Usually a complete well woman examination lasts about twenty or thirty minutes, with the majority of the visit time scheduled for discussion of concerns, or answering questions. Results from the pap test or other results are available within a week or two most of the time, and will be posted to the patient portal. You MUST check the patient portal, or contact our office for your results. We highly value the opportunity to help keep healthy women healthy, and a well woman exam is one of our best tools to accomplish this.
Generally a complete well woman exam involves all the elements of a physical exam, including a clinical breast examination, and a pelvic examination. The pelvic examination includes examination of the uterus and ovaries, and if necessary a Papanicolau (pap) smear.
Northwest Women’s Clinic strongly recommends annual exams for all women. A pap test is only one component of your health that is discussed at an annual exam.
For your information, the American College of Obstetricians and Gynecologists has recently changed its guidelines for when women should begin getting pap tests and how often they should be performed.
Begin pap screening at 21 years of age regardless of sexual activity (only 0.1% of cervical cancer occurs before the age of 21)
If previous pap smears are normal for the last three years future tests should be performed:
Every two years for women age 21-29
Every three years for women over age 30
More frequent screening may be needed in certain circumstances. Talk to your provider at your annual exam to determine how frequently you should get a pap test.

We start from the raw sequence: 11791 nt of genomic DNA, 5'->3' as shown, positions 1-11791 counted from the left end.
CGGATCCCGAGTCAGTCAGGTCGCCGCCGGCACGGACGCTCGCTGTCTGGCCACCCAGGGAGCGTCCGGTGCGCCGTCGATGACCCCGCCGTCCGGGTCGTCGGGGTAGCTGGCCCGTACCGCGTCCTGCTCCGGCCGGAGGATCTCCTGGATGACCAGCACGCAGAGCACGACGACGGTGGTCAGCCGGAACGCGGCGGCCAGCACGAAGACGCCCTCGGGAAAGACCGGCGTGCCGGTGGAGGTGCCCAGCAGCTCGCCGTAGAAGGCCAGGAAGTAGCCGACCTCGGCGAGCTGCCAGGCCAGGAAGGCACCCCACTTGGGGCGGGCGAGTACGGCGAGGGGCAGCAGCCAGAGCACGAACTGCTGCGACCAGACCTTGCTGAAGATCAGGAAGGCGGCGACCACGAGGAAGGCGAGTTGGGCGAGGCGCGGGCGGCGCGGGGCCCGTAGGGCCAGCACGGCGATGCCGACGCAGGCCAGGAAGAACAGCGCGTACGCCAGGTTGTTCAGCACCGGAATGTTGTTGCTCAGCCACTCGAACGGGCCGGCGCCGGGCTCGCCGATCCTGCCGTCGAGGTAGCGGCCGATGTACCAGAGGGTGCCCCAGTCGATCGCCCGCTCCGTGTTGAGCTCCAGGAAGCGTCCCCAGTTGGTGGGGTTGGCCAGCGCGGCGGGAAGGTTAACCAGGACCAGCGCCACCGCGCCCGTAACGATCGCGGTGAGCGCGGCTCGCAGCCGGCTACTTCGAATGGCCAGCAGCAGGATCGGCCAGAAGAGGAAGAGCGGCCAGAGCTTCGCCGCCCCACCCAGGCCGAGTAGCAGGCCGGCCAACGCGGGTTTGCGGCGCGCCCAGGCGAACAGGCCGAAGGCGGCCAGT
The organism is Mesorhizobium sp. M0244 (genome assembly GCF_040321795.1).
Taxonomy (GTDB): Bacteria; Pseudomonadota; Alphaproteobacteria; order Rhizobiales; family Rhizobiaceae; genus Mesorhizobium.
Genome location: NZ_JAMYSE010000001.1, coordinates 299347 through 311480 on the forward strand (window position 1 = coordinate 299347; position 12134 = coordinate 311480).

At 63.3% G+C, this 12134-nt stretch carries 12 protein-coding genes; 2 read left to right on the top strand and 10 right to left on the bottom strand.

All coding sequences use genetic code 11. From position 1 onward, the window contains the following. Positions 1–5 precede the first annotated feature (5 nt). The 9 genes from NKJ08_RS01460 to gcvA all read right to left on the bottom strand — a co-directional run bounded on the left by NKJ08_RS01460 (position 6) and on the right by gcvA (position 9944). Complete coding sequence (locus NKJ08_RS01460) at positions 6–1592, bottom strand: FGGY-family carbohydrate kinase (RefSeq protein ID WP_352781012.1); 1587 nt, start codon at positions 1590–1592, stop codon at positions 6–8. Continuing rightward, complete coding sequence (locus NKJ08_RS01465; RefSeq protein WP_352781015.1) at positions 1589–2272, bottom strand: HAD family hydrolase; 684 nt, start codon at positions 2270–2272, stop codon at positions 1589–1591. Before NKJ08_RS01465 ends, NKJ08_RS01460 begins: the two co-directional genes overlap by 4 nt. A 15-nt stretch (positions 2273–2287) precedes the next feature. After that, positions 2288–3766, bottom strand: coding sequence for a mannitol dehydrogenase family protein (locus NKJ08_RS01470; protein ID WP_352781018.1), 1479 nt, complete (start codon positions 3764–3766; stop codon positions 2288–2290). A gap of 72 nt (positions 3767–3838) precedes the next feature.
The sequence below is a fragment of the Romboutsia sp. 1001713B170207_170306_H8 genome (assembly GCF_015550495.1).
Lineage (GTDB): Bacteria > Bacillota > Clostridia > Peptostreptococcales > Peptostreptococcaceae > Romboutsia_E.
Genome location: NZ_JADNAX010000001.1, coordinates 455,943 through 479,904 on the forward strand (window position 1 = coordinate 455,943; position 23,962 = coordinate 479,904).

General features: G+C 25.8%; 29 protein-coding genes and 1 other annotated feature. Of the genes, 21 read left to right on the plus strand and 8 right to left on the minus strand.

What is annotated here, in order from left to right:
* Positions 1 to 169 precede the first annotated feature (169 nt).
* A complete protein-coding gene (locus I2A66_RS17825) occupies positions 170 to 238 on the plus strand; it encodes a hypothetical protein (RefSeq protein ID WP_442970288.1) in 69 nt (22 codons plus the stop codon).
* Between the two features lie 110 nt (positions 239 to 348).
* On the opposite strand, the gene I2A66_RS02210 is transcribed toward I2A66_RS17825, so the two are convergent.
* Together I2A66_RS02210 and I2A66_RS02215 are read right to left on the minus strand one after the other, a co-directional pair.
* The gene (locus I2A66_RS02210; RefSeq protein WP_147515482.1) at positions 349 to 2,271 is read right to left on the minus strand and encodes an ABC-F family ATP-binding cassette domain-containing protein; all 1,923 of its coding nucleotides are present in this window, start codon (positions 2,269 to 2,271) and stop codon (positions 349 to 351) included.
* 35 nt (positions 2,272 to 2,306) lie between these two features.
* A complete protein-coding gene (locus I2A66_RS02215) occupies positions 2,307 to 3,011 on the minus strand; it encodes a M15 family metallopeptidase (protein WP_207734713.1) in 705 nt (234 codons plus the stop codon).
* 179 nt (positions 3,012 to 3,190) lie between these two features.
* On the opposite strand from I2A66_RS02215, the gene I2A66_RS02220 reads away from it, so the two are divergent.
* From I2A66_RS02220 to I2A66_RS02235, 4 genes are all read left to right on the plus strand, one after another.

Congratulations! You are either planning to become pregnant, or you are pregnant and we are excited about caring for you during this exciting time in your life.
Congratulations! If you think you’re pregnant, call us right away! We’ll help you find a provider that meets your needs and we’ll get you scheduled for you first appointment.
At your first obstetric visit, we will draw labs, discuss your medical history and provide valuable prenatal education to help you get the healthiest start possible to your pregnancy.
We also like to perform ultrasound to evaluate the pregnancy and establish a due date. For obstetric care, we have physician providers and certified nurse midwives. Generally all providers care for patients with low risk conditions. For higher risk pregnancies, most women will see or at least consult with physician providers. Some examples are women who are carrying twins, have significant medical conditions during pregnancy such as thyroid disease, diabetes, high blood pressure, or history of previous cesarean deliveries or uterine surgery.
Your provider will review your complete medical history, do an examination if needed, and review ultrasound results with you. Most of our patients have lots of questions. We schedule appropriately so there will be ample time to answer your questions.
To standardize and precisely date each pregnancy, we use “weeks” and days pregnant as opposed to “months.” Pregnancy starts with the first day of the last menstrual period, and lasts an average of 40 weeks which is also the “due date.” Of course, most women actually become pregnant about two weeks after the last menstrual period. The system we use is historical from before ultrasound and highly sensitive lab tests were used, and the last period was the most reliable method for “dating the pregnancy”.
We recommend a first visit around 8 weeks, and then a visit every 4 weeks until about 28 weeks. Following that, we see pregnant patients every 2 weeks until 36 weeks, then weekly thereafter until delivery. If a higher risk pregnancy is noted, additional or more frequent visits may be required. Another term you may hear is “Trimesters” which divide pregnancy into thirds. These are generally 13 weeks long, with the last being 14. For example 0-13 weeks is the first trimester, 14 to 26 weeks is the second trimester, and 27 weeks on is the third trimester. We consider a “term” gestation to be 37 weeks or later, and “full term” to be 39 weeks, with a due date on the 40th week.